Beilstein J. Nanotechnol. 2014, 5, 1523–1541. doi:10.3762/bjnano.5.165

http://www.beilstein-journals.org/bjnano/content/5/1/165 2014/09/12 - 11:47

Abstract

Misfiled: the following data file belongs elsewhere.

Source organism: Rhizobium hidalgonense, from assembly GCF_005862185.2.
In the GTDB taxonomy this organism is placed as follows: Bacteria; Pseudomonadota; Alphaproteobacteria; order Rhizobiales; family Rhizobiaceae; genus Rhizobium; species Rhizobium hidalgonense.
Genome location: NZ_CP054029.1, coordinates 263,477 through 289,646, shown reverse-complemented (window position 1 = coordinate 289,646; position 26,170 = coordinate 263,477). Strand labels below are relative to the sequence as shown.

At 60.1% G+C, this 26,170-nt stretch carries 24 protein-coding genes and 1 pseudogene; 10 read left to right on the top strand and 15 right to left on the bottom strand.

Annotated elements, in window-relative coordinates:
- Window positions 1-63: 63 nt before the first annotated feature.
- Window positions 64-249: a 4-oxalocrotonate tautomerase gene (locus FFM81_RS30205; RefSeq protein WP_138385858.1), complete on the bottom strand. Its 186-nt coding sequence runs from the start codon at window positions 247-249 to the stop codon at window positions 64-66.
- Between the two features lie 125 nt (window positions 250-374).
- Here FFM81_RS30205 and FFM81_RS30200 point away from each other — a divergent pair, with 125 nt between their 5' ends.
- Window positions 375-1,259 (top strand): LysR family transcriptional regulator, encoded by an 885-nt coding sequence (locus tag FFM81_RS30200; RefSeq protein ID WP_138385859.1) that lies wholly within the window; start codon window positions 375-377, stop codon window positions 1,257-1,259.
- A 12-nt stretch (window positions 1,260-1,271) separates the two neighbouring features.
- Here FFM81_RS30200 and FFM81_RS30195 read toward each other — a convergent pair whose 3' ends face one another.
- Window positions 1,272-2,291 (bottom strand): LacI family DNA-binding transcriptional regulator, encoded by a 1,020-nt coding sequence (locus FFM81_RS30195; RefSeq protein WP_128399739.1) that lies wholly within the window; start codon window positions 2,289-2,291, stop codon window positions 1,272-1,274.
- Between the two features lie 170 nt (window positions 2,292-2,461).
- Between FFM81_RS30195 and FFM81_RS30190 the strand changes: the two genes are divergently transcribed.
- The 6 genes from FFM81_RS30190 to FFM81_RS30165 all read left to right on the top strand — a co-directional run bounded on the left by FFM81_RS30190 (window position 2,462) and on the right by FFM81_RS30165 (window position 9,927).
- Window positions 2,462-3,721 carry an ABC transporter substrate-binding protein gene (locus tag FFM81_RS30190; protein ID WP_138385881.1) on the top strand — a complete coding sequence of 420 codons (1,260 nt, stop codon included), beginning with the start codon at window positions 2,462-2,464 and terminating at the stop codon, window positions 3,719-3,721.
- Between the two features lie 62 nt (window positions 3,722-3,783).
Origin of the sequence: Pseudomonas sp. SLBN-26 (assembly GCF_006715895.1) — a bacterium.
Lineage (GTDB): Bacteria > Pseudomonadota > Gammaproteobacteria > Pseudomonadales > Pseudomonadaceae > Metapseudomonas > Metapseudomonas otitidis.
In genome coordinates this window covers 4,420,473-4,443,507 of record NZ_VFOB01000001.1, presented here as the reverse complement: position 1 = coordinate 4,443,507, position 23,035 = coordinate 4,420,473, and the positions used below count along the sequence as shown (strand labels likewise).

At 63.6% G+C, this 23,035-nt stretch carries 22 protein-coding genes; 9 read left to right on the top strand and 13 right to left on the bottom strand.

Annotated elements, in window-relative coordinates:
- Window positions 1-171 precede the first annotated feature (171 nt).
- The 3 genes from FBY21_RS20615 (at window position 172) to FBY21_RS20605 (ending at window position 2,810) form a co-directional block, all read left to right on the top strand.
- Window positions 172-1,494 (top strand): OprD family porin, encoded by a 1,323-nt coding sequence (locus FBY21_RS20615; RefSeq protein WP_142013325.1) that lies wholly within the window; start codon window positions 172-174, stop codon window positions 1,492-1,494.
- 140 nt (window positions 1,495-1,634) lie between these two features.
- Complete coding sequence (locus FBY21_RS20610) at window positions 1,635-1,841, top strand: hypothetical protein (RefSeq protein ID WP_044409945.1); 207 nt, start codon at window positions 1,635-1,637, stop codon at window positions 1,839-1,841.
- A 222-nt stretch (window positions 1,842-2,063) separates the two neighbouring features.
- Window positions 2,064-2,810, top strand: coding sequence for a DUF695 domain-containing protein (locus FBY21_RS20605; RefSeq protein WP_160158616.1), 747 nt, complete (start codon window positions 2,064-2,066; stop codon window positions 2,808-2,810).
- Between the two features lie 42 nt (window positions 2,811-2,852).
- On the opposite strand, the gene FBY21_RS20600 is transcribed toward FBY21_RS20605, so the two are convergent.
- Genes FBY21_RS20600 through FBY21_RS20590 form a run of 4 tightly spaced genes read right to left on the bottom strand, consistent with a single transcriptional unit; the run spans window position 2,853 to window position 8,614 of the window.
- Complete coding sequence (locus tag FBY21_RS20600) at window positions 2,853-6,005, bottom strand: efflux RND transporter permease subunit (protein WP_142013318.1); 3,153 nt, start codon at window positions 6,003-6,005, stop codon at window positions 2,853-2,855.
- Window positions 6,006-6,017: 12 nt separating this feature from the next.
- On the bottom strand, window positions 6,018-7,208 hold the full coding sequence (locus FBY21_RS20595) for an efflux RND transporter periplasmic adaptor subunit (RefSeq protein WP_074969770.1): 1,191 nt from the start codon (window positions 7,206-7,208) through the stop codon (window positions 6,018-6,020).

Due to the abundance of nanomaterials in medical devices and everyday products, toxicological effects related to nanoparticles released from these materials, e.g., by mechanical wear, are a growing matter of concern. Unfortunately, appropriate nanoparticles required for systematic toxicological evaluation of these materials are still lacking. Here, the ubiquitous presence of surface ligands, remaining from chemical synthesis are a major drawback as these organic residues may cause cross-contaminations in toxicological studies. Nanoparticles synthesized by pulsed laser ablation in liquid are a promising alternative as this synthesis route provides totally ligand-free nanoparticles. The first part of this article reviews recent methods that allow the size control of laser-fabricated nanoparticles, focusing on laser post irradiation, delayed bioconjugation and in situ size quenching by low salinity electrolytes. Subsequent or parallel applications of these methods enable precise tuning of the particle diameters in a regime from 4–400 nm without utilization of any artificial surface ligands. The second paragraph of this article highlights the recent progress concerning the synthesis of composition controlled alloy nanoparticles by laser ablation in liquids. Here, binary and ternary alloy nanoparticles with totally homogeneous elemental distribution could be fabricated and the composition of these particles closely resembled bulk implant material. Finally, the model AuAg was used to systematically evaluate composition related toxicological effects of alloy nanoparticles. Here Ag+ ion release is identified as the most probable mechanism of toxicity when recent toxicological studies with gametes, mammalian cells and bacteria are considered.